2022-23: CFA—Trauma, Precarity, and Resilience
CCHS Bingham Faculty Fellowships
Jingshuo Yang, Struggle, ink and watercolor on silk, 39” x 38”, 2020, Hite Art Institute MFA 2022
Trauma, Precarity, and Resilience
Application Deadline: Monday, December 13, 2021
The Commonwealth Center for Humanities and Society develops an annual theme that provides the foundation for the academic year’s scheduled events and for the Faculty Fellows program. The theme for the 2022-2023 academic year will be Trauma, Precarity, and Resilience.
The past few years have once again highlighted the intersectional nature of longstanding trends, such as racial discrimination, economic disparity, climate change, gender inequity, and health discrepancies, to name but a few. These conditions raise questions:
- about the materialization and consequences of cultural amnesia/denial;
- about embodied ways of persevering evident in material culture and artistic expression;
- about the resurgence of local community building practices as well as the intersecting forces that give rise to a global precariat class;
- about the current manifestations and the historical, cultural, and structural factors anchoring people, practices, and institutions in place;
- about not only the psychological and bodily harms that are caused by the systemic injustices that define our existence but also about the coping mechanisms that we willingly or unwillingly cultivate in the face of such injustices;
- about the natural and built environments that are simultaneously entangled by and entangling us.
What, then, can we learn as we attend to individual and community trauma, precarity, and/or resilience?
For 2022-2023, the Commonwealth Center for Humanities and Society invites applications for up to six CCHS Internal Faculty Fellows to address these and related questions. We will focus on the linked terms “trauma,” “precarity,” and “resilience” (though you need not be working on each of these terms) as these allow for a breadth of responses. Theoretical, empirical, historical, sociocultural, and creative approaches to these concepts are all welcome.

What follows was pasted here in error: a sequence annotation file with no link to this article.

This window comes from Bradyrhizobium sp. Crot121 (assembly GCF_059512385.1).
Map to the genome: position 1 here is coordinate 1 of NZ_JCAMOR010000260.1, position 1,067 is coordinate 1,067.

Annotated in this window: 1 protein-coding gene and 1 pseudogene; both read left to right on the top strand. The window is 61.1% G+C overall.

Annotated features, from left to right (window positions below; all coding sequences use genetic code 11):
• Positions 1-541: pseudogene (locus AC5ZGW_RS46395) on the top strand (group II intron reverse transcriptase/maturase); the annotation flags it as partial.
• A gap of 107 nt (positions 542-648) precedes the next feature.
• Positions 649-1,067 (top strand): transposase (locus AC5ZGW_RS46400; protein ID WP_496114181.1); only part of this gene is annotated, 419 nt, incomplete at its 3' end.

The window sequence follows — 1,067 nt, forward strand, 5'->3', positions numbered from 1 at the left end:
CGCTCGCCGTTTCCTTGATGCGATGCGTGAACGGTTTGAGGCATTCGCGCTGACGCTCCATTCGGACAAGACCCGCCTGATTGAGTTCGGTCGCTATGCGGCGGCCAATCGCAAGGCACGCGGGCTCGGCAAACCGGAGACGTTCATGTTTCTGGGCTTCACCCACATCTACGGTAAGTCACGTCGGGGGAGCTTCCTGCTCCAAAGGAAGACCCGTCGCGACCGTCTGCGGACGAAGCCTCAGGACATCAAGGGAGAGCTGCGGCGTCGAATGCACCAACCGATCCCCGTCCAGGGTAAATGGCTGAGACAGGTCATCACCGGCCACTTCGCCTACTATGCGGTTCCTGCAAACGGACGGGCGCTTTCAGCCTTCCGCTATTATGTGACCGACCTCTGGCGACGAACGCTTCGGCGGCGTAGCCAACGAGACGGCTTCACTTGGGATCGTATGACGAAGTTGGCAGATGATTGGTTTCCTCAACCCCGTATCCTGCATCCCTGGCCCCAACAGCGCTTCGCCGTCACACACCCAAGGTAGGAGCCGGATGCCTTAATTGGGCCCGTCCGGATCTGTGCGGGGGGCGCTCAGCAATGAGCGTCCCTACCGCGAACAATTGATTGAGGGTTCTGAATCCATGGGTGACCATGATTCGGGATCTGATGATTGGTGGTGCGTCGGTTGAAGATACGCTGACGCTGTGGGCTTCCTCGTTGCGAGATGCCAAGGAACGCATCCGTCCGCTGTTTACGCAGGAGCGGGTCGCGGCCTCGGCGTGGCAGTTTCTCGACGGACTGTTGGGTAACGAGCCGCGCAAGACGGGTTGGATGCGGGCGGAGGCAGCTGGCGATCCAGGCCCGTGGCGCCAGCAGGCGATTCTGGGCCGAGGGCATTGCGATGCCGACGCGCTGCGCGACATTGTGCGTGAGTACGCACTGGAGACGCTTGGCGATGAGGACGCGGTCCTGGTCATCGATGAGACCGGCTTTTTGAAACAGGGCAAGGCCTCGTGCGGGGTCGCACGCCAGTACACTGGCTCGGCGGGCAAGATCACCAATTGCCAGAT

- Fellows are required to be in residence during the academic year, to present one lecture or one workshop on their research, and to participate regularly in the bimonthly activities and organization of the Faculty Fellows Program while completing their own research projects.
- Fellows will play a role in shaping CCHS programming for the academic year, from inviting distinguished guest speakers to finding innovative ways to share scholarship with our arts and culture partners in the community.
- Fellows may participate in a shared Faculty Fellow project that circulates their ideas within and beyond the academy.
- Fellows will receive one course release.
- Fellows will receive a supplemental research/travel stipend from CCHS estimated at $1,500 (pre-tax).
Applications are due Monday, December 13th, 2021, and require a current CV, a proposal of up to 1,000 words describing the project to be pursued while a Fellow, and a brief letter of support from the faculty member’s department chairperson that guarantees the one course release and comments on the substance of the application.
- Please email all materials to the CCHS Project Coordinator, Brandon Harwood, firstname.lastname@example.org. Fellows will be appointed by the Dean, as recommended by the CCHS Advisory Board, and will be named in January 2022.
- CCHS seeks to create an intellectually diverse group of faculty fellows who will benefit from conducting their research in a multidisciplinary setting. Fellowships are open to all tenured and tenure-track A&S faculty engaged in humanistic scholarship. CCHS Advisory Board members are not eligible to apply. The CCHS theme provides the rubric for the Faculty Fellows. It is expected that Fellows will position themselves to contribute substantively to scholarly discussion of the theme.
- The Faculty Fellows meetings will be held twice monthly on the second and fourth Friday (typically at 12:00) and run as a colloquium.